Let’s talk for a second about genital warts. It's an awkward subject, I know, but it’s also a major concern among sexually-active individuals in this country. Genital warts are caused by certain strains of HPV. We’ve all heard a lot about HPV in recent years, particularly due to the fact that it has been discovered as the leading cause of cervical cancer.
HPV stands for human papillomavirus, and approximately three quarters of sexually active adults will be infected with it at one point or another. Of the over 100 possible strains of HPV, 40 percent are capable of transmitting genital warts, and the most common culprits are HPV-6 and HPV-11. Thankfully, genital warts are categorized as benign lesions – meaning they are non-cancerous sores – so the strains of HPV that cause genital warts are considered to be low-risk.
The strains of HPV that do not lead to genital warts (the remaining 60 percent) can cause warts in other places on the body. For example, HPV-5 and HPV-8 have both been proven to contribute to skin conditions and skin cancer. However, sexually-transmitted HPV usually does not produce any warts or symptoms. Research is currently being done regarding the body’s ability to completely rid itself of an HPV infection.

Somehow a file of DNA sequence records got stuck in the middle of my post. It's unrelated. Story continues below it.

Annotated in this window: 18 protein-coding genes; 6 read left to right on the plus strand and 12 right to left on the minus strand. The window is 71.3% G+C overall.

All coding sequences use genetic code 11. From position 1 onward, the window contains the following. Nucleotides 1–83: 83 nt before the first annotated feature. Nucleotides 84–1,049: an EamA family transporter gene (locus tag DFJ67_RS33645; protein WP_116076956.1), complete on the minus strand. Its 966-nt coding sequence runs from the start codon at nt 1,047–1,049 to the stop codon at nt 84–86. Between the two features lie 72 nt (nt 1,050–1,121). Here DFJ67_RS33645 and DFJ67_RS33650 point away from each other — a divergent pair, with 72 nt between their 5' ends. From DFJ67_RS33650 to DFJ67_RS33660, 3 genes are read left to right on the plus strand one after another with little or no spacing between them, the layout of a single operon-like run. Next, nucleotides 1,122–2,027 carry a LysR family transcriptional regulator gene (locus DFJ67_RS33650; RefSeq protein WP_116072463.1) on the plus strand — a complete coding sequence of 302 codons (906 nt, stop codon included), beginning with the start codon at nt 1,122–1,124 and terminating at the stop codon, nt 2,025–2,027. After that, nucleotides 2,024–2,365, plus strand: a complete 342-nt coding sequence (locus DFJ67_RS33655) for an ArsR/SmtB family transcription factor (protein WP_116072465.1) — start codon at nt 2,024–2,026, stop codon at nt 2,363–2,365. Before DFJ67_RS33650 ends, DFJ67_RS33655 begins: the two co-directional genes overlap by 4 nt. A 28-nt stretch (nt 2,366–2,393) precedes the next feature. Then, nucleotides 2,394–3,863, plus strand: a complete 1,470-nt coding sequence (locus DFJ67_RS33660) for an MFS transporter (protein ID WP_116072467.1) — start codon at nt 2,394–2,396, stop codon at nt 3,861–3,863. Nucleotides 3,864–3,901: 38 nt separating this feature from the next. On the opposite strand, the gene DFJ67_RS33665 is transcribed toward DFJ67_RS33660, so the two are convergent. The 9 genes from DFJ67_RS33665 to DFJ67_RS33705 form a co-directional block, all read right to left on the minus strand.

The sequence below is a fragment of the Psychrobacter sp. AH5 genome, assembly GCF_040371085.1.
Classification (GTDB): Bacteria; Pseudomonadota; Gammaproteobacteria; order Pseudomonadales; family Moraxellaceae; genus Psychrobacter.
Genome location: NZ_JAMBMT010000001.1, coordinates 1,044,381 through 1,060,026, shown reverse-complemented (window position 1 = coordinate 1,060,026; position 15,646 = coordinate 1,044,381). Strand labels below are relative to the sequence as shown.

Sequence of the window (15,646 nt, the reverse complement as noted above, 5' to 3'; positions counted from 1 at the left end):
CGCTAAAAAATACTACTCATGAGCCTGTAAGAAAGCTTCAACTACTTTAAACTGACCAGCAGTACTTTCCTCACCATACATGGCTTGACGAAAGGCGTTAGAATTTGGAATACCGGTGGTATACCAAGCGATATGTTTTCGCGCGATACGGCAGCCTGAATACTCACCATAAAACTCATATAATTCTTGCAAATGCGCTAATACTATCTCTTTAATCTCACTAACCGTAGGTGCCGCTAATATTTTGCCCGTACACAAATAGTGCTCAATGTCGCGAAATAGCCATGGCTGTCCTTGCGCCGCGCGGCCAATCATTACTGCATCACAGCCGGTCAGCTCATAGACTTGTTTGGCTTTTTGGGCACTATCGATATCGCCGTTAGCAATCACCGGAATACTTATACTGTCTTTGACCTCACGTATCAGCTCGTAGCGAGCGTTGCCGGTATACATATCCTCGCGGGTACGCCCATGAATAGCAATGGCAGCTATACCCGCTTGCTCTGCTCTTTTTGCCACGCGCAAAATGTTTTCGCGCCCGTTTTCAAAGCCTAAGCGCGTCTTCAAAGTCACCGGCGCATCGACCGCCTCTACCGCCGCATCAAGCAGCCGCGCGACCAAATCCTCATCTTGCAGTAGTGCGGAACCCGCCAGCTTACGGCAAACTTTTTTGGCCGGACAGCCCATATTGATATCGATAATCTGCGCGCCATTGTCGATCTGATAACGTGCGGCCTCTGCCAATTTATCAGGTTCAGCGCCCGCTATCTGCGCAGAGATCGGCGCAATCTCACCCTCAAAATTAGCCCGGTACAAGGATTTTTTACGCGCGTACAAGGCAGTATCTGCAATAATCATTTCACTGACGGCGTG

The main thing to remember about HPV is that scientists are continually researching the pervasive virus and looking for ways to prevent its transmission. That’s good news for those looking to avoid genital warts, or any warts in general! But until a solution is found, there are several things you can do to prevent the development of genital warts as a result of HPV.
First of all, a vaccine has been approved by the Food and Drug Administration for men and women between nine and 26 years of age. Known as Gardasil, the vaccine guards against the transmission of the two most common causes of genital warts (HPV-6 and HPV-11) and also provides immunity against types 16 and 18.
Unlike other STDs, HPV is not spread through bodily fluids, but simply genital contact. So the best way to avoid genital warts is to use a condom; hormonal contraceptives will do nothing to protect you.